I use Debian, and CyanogenMod + F-Droid in my phone. I coordinate the translation of the Debian website into Spanish, help with FSFE website translation too, and translate some other free software (GNU MediaGoblin, F-Droid, Android apps that I use, web services that we use at work...). I use and promote some free social networks: pump.io, GNU Social, and XMPP. My work/friends environment is mostly Windows/Android so I try to find/promote libre software replacements or interesting applications for them. I give free FLOSS stickers to everybody showing interest for libre software, and a nice Debian sticker if they finally install it in their computers.

Setup of your main machine?

My machine is a humble Compaq Mini 110C laptop (32bits, Atom N270@1.60GHz, 1GB RAM) and I have Debian Jessie (future-stable ATM) with xfce on it. I'm not tied to particular tools, for example I use Mousepad for editing here in my xfce, Kate in my desktop at work, nano in the server. The only "tuning" that I always do is to set a dark background for terminals and text editors, but I don't even switch to a desktop dark theme... (BTW I love Jessie's theme, "Lines"!). I know there are awesome pieces of software out there (hey emacs-org-mode!), but I just don't have fun having to learn them by myself (no LUG near, I'm afraid...).

Some memorable moments from Debian conferences?

I've only been at Barcelona MiniDebConf Women 2014 and it was great. It was memorable that I promoted the keysigning for that MiniDebConf, and came home with lots of signatures and papers to verify and sign... and then I was not remembering my GPG main key passphrase! so I hid under my desk for two months, and then, decided to start again (created a new key and tried to meet some Debian people in Madrid...). So I guess I should go to some (Mini)DebConf again.

You are currently involved in process of becoming non-packaging Debian Developer - what made you take that step?

I began translating in 2011, and since then, I enjoyed contributing in Debian (women, l10n-es, website, publicity). I'm quite regular with the translation work, and applying for DD is a plan to 'force' myself to find chunks of time to contribute more in the other areas too. I also believe that applying I may help other people to also apply or get more involved or become more visible. So here I am.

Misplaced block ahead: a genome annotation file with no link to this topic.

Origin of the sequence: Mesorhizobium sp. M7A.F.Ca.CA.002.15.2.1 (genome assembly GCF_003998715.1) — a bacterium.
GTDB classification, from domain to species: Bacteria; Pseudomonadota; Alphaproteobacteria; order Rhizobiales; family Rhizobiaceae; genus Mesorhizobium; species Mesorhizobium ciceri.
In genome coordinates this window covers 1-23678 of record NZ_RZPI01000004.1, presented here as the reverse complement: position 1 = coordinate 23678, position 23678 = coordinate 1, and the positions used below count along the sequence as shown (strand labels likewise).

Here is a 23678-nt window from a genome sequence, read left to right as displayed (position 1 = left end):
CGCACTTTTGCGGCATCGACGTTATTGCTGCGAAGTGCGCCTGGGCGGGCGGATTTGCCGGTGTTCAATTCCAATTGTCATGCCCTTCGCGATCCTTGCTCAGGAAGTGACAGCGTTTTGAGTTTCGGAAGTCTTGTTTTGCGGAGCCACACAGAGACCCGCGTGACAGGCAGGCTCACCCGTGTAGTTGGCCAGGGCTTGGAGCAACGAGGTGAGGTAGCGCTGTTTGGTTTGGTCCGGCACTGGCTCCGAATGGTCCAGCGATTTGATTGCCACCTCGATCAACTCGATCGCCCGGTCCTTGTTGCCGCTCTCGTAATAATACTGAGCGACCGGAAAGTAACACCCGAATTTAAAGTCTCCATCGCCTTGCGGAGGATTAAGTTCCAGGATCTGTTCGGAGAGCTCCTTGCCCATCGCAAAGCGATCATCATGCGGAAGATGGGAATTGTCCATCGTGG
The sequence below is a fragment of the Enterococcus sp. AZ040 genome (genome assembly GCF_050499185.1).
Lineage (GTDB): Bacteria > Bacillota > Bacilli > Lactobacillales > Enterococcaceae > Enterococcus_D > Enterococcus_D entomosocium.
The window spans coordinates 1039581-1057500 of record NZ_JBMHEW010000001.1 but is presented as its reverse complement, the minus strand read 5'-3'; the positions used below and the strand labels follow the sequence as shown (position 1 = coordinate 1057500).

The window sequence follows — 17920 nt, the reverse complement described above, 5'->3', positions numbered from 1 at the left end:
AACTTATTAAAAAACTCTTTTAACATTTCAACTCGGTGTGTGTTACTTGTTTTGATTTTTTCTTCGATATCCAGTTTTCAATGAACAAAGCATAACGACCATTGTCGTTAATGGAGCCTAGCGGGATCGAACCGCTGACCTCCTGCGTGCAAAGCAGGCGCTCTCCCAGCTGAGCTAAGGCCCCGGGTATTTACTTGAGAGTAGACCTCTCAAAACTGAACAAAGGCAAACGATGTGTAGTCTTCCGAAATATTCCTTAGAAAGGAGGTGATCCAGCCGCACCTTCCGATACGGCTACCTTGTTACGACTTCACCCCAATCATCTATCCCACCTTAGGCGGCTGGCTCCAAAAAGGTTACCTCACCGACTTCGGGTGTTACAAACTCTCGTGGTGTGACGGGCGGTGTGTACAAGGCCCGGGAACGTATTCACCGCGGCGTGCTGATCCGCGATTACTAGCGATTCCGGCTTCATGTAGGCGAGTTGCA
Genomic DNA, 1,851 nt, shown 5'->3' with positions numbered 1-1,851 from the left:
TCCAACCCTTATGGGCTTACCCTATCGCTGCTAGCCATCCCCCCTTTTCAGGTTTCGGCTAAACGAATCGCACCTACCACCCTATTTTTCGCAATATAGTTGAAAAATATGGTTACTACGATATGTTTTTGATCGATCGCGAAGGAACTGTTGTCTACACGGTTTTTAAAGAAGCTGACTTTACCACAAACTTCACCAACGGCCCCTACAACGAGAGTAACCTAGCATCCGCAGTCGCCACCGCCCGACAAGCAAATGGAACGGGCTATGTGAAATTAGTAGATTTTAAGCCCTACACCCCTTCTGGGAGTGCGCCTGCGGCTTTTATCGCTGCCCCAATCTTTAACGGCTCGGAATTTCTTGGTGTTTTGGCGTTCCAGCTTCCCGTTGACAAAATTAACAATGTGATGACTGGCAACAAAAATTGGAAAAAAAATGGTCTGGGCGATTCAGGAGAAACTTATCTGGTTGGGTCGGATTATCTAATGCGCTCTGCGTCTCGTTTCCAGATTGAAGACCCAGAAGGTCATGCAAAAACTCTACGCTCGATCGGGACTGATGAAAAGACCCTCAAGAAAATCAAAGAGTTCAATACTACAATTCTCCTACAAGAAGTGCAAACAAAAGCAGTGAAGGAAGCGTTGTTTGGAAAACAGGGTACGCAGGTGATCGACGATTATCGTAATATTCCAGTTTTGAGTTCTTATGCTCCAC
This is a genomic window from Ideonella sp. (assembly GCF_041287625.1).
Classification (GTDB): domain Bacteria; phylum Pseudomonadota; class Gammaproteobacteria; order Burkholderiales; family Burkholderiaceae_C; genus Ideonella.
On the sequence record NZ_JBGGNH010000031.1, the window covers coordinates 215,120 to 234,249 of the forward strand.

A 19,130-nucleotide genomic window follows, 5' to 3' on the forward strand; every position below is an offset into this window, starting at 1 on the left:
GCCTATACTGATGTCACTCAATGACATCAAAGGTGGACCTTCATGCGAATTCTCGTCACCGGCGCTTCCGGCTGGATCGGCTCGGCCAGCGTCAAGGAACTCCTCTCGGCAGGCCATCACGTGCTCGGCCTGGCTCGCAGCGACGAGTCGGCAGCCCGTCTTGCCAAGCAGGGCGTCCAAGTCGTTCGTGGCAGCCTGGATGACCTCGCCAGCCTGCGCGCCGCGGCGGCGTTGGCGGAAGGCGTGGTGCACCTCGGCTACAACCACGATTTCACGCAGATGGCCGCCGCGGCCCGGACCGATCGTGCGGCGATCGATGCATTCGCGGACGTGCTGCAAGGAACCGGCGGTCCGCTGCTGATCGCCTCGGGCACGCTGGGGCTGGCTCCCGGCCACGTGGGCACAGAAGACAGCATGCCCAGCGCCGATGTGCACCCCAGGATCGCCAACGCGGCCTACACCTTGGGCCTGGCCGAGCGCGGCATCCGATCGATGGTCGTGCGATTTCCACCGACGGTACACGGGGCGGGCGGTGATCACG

Although you applied for non-packaging Debian Developer you recognize that there is still a technical learning curve in Debian even for that - what are the technical aspects a non-Developer should grasp?

Well, I suppose it depends on the area you are contributing. In Publicity you find repositories in git (bits.debian.org), and subversion (Debian Project News). The website uses CVS (www.debian.org)... So you need the basics of 3 different version control systems to commit your changes (or send them to the mailing list and wait somebody to commit them). We use a mail robot to coordinate the translation work, so you need to write the subject with a certain format, and some people complains when somebody send mail in HTML (plain text is preferred). There are some other tools such as IRC and GPG that I began using just for contributing to Debian. Once that you learn them a bit and you learn how Debian works, you understand they are the great tools and you get in love (hey meetbot and KGB! hey i18n.debian.org!), but I wonder how people with no technical background, or even Computer Engineering students nowadays, accostumed to instant messaging in the mobile, fancy web interfaces and so on, look at these tools and just don't even try.

How do you see future of Debian development?

I don't know, Debian is huge... Some areas in which I hope we, as a community, find the way to work more: packaging (or help configuring) web applications or network services, provide LTS support, and keep on improving outreach/diversity.

What are your future plans in Debian, what would you like to work on?

In the Spanish team area, my plan is to go on translating the website, jump more often into translating package descriptions too, and help first-time-contributors to keep themselves involved. In the website and publicity teams, I hope I manage to put some weekly time to help with pending tasks/bugs, and serve as liaison with the other areas in which I'm involved (women, l10n, contributors...). If I become DD, I would like to create/adopt some data sources for contributors.debian.org, or convince people to do it I'm not sure if I will be able to attend DebConf some year; meanwhile, at least, I'll continue trying to help with the blog and promotion (as -publicity-team member).

Why should developers and users join Debian community? What makes Debian a great and happy place?

For using it: the desktop experience has improved very much in the last years, there's a clear separation between free and non-free software so the Debian users always know where are we, and there is wide documentation (in English, at least. Probably in other languages too). For getting involved: I like very much that you can lurk what almost everybody does: just join some mailing lists or IRC channels, the Debian people work in the open. So you know a bit where are you jumping in. Later you learn that everything is easier than what was looking from the outside, because you make friends and with friends everything is better.
Contributions made to Debian have many chances to reach a very wide community: Debian users, upstream projects, and the hundreds of derivatives. It's a quite horizontal, decentralized organization (that has its downsides too, but I can live with them).